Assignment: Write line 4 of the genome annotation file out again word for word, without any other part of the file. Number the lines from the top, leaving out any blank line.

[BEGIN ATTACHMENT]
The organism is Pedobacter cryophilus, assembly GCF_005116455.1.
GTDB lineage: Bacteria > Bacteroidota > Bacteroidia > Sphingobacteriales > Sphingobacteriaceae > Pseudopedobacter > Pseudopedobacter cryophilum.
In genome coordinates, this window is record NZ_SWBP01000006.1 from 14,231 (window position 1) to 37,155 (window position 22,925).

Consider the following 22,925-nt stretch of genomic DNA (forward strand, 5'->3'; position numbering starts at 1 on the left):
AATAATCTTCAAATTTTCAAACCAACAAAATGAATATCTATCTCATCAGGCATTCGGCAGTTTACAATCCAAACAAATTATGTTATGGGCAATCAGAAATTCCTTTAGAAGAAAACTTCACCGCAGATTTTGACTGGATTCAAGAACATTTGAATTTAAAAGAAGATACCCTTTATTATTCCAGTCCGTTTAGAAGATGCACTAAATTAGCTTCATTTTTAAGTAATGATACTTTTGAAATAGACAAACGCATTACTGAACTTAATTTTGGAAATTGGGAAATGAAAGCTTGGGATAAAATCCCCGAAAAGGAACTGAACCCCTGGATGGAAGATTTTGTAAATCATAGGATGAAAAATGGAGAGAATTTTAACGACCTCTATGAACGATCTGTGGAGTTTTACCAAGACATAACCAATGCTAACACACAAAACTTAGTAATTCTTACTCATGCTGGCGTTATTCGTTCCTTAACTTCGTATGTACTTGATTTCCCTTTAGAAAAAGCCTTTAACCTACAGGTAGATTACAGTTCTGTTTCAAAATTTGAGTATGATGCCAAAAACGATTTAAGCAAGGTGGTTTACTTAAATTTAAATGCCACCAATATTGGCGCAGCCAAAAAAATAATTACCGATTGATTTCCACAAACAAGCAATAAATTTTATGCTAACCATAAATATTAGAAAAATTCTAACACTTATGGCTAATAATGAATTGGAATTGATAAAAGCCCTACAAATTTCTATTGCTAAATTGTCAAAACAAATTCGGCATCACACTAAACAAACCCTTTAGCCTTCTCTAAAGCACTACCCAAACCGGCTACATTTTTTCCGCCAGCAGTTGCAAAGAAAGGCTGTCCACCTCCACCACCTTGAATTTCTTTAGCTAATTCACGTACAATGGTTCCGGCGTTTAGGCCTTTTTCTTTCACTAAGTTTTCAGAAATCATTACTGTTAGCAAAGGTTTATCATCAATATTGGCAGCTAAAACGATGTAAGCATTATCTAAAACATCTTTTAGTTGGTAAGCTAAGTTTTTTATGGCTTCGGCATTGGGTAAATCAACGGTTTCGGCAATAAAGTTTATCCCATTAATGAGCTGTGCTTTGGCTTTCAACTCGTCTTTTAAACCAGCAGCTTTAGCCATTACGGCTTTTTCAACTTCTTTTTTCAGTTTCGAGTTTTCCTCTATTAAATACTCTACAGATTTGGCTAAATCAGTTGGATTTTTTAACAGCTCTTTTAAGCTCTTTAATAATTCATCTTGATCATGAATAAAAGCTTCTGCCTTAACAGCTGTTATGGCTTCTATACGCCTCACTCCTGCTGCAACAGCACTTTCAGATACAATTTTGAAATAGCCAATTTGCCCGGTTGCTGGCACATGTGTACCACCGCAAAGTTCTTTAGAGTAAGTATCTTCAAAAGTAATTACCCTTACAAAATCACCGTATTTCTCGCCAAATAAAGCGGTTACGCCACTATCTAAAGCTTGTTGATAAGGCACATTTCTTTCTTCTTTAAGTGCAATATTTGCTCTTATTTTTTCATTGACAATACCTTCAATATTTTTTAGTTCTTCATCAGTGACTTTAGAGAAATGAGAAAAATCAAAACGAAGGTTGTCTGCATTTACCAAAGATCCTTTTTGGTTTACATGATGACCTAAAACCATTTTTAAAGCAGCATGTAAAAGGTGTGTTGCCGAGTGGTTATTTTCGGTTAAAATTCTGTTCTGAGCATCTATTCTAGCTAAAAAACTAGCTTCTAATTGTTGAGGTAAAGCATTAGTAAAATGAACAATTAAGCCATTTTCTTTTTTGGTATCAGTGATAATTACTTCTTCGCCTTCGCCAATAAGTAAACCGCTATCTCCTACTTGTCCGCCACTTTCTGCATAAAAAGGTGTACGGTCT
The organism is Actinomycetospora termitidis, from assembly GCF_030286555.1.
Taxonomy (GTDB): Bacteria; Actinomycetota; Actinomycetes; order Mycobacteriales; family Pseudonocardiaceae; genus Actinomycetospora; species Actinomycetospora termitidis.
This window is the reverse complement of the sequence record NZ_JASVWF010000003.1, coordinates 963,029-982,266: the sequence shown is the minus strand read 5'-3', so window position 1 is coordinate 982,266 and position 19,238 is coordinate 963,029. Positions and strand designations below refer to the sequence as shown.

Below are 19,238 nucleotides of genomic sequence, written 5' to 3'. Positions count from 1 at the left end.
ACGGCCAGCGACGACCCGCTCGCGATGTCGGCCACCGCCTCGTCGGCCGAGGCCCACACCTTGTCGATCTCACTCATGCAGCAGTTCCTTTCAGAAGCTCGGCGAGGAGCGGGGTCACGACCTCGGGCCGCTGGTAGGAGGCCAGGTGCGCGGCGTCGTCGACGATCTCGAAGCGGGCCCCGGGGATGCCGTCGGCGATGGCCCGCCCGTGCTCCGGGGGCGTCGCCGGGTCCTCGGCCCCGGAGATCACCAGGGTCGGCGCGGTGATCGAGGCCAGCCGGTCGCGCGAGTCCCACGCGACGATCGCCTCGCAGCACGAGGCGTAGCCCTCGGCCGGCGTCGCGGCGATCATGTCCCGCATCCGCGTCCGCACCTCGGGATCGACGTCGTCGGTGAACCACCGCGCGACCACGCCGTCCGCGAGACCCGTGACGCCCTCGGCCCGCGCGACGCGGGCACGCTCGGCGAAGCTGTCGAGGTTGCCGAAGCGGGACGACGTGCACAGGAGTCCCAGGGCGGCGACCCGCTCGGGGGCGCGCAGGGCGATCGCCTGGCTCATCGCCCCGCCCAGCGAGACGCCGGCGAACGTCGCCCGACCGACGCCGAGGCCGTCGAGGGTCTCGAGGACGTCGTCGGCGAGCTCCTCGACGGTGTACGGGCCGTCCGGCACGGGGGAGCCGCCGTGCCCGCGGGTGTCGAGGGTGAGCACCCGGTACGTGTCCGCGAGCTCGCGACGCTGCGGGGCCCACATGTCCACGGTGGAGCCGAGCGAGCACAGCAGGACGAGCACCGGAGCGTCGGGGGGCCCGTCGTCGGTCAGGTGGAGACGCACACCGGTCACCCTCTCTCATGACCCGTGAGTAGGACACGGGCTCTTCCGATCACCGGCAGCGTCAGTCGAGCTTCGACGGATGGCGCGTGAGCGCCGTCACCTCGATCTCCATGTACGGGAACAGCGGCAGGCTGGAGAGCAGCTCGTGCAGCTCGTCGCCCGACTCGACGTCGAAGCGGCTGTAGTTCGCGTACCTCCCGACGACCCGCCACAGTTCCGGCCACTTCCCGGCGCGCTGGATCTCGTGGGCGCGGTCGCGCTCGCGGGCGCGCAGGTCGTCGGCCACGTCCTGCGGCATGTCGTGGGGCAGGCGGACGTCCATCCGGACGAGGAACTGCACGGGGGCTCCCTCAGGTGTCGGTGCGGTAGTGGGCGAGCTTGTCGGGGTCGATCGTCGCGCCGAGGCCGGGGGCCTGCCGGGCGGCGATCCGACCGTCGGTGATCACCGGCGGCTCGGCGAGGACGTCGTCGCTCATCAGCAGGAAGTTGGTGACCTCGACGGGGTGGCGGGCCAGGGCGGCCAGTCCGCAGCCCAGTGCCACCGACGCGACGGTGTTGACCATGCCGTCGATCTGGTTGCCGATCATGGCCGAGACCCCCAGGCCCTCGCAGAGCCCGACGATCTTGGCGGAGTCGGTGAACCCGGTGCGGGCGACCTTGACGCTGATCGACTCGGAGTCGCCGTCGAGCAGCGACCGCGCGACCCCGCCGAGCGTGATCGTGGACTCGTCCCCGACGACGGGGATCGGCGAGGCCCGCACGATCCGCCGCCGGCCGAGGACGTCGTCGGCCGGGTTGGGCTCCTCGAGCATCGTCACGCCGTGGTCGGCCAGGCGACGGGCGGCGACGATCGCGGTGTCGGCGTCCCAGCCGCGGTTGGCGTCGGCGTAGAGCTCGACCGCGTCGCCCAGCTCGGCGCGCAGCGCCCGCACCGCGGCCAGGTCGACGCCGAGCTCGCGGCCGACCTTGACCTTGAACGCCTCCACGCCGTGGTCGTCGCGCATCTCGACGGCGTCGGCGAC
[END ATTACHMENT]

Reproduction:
Consider the following 22,925-nt stretch of genomic DNA (forward strand, 5'->3'; position numbering starts at 1 on the left):